Ostracism Legal Definition

Ostracism Legal Definition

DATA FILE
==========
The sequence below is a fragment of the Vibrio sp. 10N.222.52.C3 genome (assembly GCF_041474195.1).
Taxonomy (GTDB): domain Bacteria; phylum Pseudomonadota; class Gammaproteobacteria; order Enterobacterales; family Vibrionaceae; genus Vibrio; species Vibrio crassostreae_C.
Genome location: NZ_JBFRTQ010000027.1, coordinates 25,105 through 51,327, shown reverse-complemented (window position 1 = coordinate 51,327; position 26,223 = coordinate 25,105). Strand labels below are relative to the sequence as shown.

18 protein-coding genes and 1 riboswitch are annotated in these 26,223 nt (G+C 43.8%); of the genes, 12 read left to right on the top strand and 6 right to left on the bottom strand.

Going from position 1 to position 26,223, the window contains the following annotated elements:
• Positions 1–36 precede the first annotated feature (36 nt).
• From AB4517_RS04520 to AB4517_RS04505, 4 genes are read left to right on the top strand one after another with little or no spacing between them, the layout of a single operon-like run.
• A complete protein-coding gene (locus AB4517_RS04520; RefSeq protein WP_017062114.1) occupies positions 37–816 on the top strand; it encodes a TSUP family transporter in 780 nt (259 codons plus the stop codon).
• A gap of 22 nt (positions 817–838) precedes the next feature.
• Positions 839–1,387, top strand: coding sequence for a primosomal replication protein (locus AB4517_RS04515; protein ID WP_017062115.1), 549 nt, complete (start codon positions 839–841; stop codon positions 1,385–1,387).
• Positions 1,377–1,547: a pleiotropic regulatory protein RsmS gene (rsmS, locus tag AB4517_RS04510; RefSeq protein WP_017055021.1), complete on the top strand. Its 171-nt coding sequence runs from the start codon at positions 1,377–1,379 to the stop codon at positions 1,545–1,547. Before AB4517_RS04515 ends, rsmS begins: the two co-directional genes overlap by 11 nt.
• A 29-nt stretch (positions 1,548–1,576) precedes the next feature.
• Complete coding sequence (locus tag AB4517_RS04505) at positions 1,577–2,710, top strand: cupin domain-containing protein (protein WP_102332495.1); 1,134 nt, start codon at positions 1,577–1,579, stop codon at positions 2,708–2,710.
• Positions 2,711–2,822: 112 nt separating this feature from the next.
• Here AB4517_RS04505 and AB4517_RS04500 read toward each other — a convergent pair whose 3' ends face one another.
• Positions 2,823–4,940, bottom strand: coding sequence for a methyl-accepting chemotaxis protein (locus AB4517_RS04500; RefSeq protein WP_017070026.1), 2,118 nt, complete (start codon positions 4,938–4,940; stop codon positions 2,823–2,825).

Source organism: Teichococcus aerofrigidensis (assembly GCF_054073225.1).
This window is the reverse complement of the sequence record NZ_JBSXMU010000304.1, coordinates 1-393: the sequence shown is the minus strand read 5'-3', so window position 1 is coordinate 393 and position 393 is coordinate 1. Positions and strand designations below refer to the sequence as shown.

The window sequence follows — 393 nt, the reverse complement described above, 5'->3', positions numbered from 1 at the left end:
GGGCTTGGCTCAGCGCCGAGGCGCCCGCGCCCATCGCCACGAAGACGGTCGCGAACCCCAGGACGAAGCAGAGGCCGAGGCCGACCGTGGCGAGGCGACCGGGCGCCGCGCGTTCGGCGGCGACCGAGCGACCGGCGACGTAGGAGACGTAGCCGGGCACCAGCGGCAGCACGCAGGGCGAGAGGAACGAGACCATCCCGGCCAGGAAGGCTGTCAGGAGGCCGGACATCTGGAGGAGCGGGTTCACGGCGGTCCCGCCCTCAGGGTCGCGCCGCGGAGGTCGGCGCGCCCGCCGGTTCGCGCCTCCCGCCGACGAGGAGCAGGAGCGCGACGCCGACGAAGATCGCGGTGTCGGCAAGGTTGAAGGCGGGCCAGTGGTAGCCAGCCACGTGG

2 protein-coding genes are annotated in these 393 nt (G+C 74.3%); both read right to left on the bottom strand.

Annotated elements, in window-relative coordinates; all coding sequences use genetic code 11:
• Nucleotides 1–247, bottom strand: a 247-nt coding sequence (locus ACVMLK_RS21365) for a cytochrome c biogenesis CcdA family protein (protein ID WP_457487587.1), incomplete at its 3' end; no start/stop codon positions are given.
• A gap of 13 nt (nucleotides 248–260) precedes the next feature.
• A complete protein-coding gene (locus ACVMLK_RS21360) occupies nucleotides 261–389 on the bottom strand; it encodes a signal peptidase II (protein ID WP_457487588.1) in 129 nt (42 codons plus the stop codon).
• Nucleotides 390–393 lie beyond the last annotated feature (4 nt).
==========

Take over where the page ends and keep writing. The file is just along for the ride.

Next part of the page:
In the following decades, when the threat of tyranny was remote, ostracism seems to have been used as a means of deciding between radically opposed policies. For example, in 443 BC, Thucydides, son of Melesia (not to be confused with the historian of the same name), was outlawed. He led aristocratic opposition to Athenian imperialism and in particular to Pericles` program of building on the Acropolis, financed by taxes created for the wars against the Achaemenid Empire. With Thucydides` expulsion, the Athenian people sent a clear message about the direction of Athenian policy. [23] Similar but equally controversial claims have been made about the outlawing of Cimon in 461 BC. [2] Although ten years of exile would have been difficult for an Athenian to bear, they were relatively light compared to the type of sentences imposed by the courts. By dealing with politicians who acted against the interests of the people, Athenian jurors could impose very severe punishments such as death,[15] countless heavy fines, confiscation of property, permanent exile, or loss of civil rights by Atimia. [2] Moreover, the ostracism-ostacious Athenian elite were composed of rich or noble men who had connections or xenoi in the wider Greek world and who, unlike true exiles from abroad, could access their income in Attica. In Plutarch, who follows the anti-democratic line common in elitist sources, the fact that people may have been recalled early seems to be another example of the majority incoherence that was characteristic of Athenian democracy. Ten years of exile, however, have generally resolved what triggered the expulsion.